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Shedding Light on Foggy CDL Requirements

Reprinted with Permission from the May/June 2018 issue of Tracks, the official publication of NATM (National Association of Trailer Manufacturers).
By Kim Mann, General Counsel to NATM, Scopelitis, Garvin, Light, Hanson & Feary
 
NATM headquarters receives frequent calls from trailer manufacturing members asking why the local police are insisting on commercial driver’s licenses (CDLs) for drivers operating tow vehicles pulling their trailers. They then describe their particular set of circumstances. Prompting these questions are complaints the members have received from their customers and dealers about state troopers and local enforcement officers pulling over drivers towing their trailers they thought did not require CDLs and their customers had purchased with that same understanding. So, what’s going on here? Overly-aggressive law enforcement at work? Dealers and/or customers ill-informed about CDL laws? A combination of both?

What appears to be behind these inquiries is the vagueness of the CDL laws and the general confusion and disagreement this vagueness naturally generates. So, let’s try to clear up some of this confusion. Starting at the beginning, Congress has charged the U.S. DOT’s Federal Motor Carrier Safety Administration (FMCSA) with responsibility for implementing the federal CDL laws through federal regulations and has directed the states to issue CDLs in conformity with these regulations. The FMCSA’s CDL regulations appear in the Code of Federal Regulations, 49 C.F.R. Part 383. The FMCSA requires drivers to have a CDL – either a Class A, a Class B, or Class C (for transporting passengers or hazardous materials) – in order to operate defined types of commercial motor vehicles (CMVs) in interstate, intrastate, or foreign commerce.

CDL Requirements

FMCSA’s graphic illustrating the various vehicle configurations constituting the groups of CMVs requiring a Class A or Class B CDL (Click to enlarge)

To clarify its regulations, the FMCSA publishes a graphic illustrating the various vehicle configurations constituting the groups of CMVs requiring a Class A or Class B CDL. That graphic can be found to the right. State and local law enforcement often refer to it for guidance.

The FMCSA requires drivers to have a CDL to operate a motor vehicle if that vehicle meets the FMCSA definition of a “commercial motor vehicle” and is used in “commerce.” The FMCSA defines both terms in 49 C.F.R. § 383.5. The great misunderstanding out there, within the trailer industry and probably within the law enforcement community, about the CDL requirements springs from those two definitions, particularly of “commerce.”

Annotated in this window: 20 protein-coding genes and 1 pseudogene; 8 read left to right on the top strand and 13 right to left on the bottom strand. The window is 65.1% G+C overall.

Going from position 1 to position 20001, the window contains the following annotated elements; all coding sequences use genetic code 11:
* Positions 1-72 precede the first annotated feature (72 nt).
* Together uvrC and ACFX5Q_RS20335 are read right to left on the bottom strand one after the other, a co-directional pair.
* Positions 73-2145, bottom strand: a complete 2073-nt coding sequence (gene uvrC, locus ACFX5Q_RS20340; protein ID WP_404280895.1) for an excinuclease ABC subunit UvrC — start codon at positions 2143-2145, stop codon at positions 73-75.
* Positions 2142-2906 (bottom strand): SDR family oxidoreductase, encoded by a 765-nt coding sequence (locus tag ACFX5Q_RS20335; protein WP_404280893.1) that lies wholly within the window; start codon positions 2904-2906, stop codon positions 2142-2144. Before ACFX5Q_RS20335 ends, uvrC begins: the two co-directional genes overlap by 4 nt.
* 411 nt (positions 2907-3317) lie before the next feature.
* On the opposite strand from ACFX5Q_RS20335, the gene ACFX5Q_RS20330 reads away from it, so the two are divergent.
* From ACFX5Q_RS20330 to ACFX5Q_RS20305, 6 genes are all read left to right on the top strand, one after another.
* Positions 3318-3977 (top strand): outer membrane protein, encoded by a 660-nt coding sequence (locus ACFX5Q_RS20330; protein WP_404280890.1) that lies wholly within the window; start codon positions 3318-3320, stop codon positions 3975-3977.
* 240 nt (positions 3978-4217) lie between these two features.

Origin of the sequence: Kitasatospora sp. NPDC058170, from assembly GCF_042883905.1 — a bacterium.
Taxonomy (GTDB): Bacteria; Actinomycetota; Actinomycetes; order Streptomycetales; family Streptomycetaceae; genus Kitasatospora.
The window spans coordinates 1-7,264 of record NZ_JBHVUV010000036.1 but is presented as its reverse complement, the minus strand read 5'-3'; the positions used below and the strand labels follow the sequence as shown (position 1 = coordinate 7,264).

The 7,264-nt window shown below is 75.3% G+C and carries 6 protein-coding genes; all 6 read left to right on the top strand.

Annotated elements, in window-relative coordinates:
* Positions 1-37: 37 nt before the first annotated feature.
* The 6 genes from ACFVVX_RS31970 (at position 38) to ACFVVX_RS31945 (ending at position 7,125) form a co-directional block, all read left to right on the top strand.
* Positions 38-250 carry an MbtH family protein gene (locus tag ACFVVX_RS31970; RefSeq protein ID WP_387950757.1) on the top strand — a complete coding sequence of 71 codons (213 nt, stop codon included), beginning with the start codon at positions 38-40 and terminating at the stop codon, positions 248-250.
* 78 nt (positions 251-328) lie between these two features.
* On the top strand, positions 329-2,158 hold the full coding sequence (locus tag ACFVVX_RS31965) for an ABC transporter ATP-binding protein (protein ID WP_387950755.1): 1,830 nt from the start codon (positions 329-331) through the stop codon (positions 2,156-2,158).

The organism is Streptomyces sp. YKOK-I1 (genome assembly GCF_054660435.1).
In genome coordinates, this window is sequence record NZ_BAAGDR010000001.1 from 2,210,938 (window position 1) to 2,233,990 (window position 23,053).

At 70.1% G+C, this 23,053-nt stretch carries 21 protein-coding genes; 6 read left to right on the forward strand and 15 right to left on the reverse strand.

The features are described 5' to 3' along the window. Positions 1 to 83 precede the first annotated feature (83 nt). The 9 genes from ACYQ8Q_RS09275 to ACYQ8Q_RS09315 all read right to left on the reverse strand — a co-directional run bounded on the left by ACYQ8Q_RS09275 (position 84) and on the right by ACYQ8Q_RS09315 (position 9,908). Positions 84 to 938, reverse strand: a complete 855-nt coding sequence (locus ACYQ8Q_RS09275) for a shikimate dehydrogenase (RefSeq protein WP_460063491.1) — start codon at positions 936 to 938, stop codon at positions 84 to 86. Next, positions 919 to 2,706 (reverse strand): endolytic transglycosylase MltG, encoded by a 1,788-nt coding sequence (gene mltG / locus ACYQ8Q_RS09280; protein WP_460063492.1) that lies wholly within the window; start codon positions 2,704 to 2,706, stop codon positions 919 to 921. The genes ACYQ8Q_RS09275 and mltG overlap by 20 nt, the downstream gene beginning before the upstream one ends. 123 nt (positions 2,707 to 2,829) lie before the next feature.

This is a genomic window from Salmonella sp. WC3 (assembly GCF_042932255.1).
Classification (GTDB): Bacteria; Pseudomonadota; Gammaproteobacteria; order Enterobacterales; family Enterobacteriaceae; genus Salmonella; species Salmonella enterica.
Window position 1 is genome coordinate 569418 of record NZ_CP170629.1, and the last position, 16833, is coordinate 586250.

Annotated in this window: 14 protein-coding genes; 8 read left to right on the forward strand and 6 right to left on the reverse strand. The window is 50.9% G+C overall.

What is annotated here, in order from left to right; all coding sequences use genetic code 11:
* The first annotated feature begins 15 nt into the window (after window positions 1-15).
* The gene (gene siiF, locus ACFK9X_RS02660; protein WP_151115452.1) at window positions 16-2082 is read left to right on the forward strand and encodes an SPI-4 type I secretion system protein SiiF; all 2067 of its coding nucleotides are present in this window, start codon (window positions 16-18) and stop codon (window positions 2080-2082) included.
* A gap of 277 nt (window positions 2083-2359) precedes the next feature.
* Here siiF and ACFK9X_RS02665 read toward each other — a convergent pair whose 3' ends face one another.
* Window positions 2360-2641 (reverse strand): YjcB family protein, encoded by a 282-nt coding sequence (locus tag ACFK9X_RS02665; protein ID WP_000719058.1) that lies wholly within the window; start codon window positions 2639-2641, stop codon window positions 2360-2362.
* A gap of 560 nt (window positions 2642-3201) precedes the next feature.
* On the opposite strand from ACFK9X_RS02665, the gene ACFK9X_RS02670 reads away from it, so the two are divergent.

The FMCSA defines a “commercial motor vehicle” as a motor vehicle, or a combination of motor vehicles, in certain GVWR-based configurations, when used in “commerce” to transport “property or passengers.” The physical configuration component of the CMV definition is very mechanical, very objective. When dealing with a tow vehicle-trailer combination, you look at the gross combination weight rating (GCWR) of the tow vehicle if the tow-vehicle manufacturer has assigned it a GCWR and displays it on its cert label. With regard to the familiar combination, a tow vehicle (whether truck, automobile, or tractor) towing a trailer, the driver needs a CDL if the tow-vehicle manufacturer’s assigned GCWR exceeds 26,000 lbs. (as shown on its cert label) and the trailer’s GVWR exceeds 10,000 lbs. If there is no assigned GCWR, the FMCSA requires a CDL only if the sum of the GVWRs of the tow vehicle and the trailer together exceeds 26,000 lbs. and the trailer’s GVWR exceeds 10,000 lbs. In either case, the driver will need a Class A CDL.
With regard to a single vehicle, the FMCSA requires the driver to have a Class B CDL to operate that truck, bus, van, or automobile if that vehicle has a GVWR of more than 26,000 lbs. It is required even if that truck, automobile, or van is towing a trailer and that trailer has a GVWR of 10,000 lbs. or less (If the trailer’s GVWR exceeds 10,0000 lbs., a Class A CDL is needed).

The second component of the CDL requirement, and of the CMV definition, is much more troubling, much more subjective, and the primary source of the confusion. To qualify as a CMV requiring a CDL, that vehicle, even in a qualifying GCWR/GVWR configuration, must be used in “commerce.” “Commerce” has its own separate definition in § 385.3 of the FMCSA’s regulations. The FMCSA defines it broadly as any trade, traffic, or transportation between points in one state and points in another state or any trade, traffic, or transportation that “affects” trade, traffic, or transportation in the U.S. between points in one state and points in another. Not exactly an enlightening definition, to say the least. How this “use” assessment turns out often varies depending upon who is doing the assessing. And that is often the law enforcement officer on the scene.